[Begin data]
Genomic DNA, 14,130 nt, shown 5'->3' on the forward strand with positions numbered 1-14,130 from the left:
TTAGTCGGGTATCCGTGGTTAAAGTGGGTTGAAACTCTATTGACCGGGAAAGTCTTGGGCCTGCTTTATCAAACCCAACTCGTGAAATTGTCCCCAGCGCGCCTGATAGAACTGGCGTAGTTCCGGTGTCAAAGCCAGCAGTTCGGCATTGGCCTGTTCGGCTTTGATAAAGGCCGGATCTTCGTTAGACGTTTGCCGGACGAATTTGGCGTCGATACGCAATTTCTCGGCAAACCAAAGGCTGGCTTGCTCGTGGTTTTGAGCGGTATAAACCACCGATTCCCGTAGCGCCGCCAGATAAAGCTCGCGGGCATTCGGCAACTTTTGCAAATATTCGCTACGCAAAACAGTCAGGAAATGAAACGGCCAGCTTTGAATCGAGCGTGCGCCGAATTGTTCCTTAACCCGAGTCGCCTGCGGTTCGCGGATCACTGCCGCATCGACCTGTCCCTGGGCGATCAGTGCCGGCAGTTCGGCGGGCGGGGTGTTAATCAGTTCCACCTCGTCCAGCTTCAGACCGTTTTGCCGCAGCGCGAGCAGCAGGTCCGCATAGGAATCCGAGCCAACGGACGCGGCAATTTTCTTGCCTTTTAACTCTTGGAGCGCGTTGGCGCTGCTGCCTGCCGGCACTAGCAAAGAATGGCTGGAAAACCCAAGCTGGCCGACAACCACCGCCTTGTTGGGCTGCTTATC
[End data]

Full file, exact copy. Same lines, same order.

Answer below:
Genomic DNA, 14,130 nt, shown 5'->3' on the forward strand with positions numbered 1-14,130 from the left:
TTAGTCGGGTATCCGTGGTTAAAGTGGGTTGAAACTCTATTGACCGGGAAAGTCTTGGGCCTGCTTTATCAAACCCAACTCGTGAAATTGTCCCCAGCGCGCCTGATAGAACTGGCGTAGTTCCGGTGTCAAAGCCAGCAGTTCGGCATTGGCCTGTTCGGCTTTGATAAAGGCCGGATCTTCGTTAGACGTTTGCCGGACGAATTTGGCGTCGATACGCAATTTCTCGGCAAACCAAAGGCTGGCTTGCTCGTGGTTTTGAGCGGTATAAACCACCGATTCCCGTAGCGCCGCCAGATAAAGCTCGCGGGCATTCGGCAACTTTTGCAAATATTCGCTACGCAAAACAGTCAGGAAATGAAACGGCCAGCTTTGAATCGAGCGTGCGCCGAATTGTTCCTTAACCCGAGTCGCCTGCGGTTCGCGGATCACTGCCGCATCGACCTGTCCCTGGGCGATCAGTGCCGGCAGTTCGGCGGGCGGGGTGTTAATCAGTTCCACCTCGTCCAGCTTCAGACCGTTTTGCCGCAGCGCGAGCAGCAGGTCCGCATAGGAATCCGAGCCAACGGACGCGGCAATTTTCTTGCCTTTTAACTCTTGGAGCGCGTTGGCGCTGCTGCCTGCCGGCACTAGCAAAGAATGGCTGGAAAACCCAAGCTGGCCGACAACCACCGCCTTGTTGGGCTGCTTATC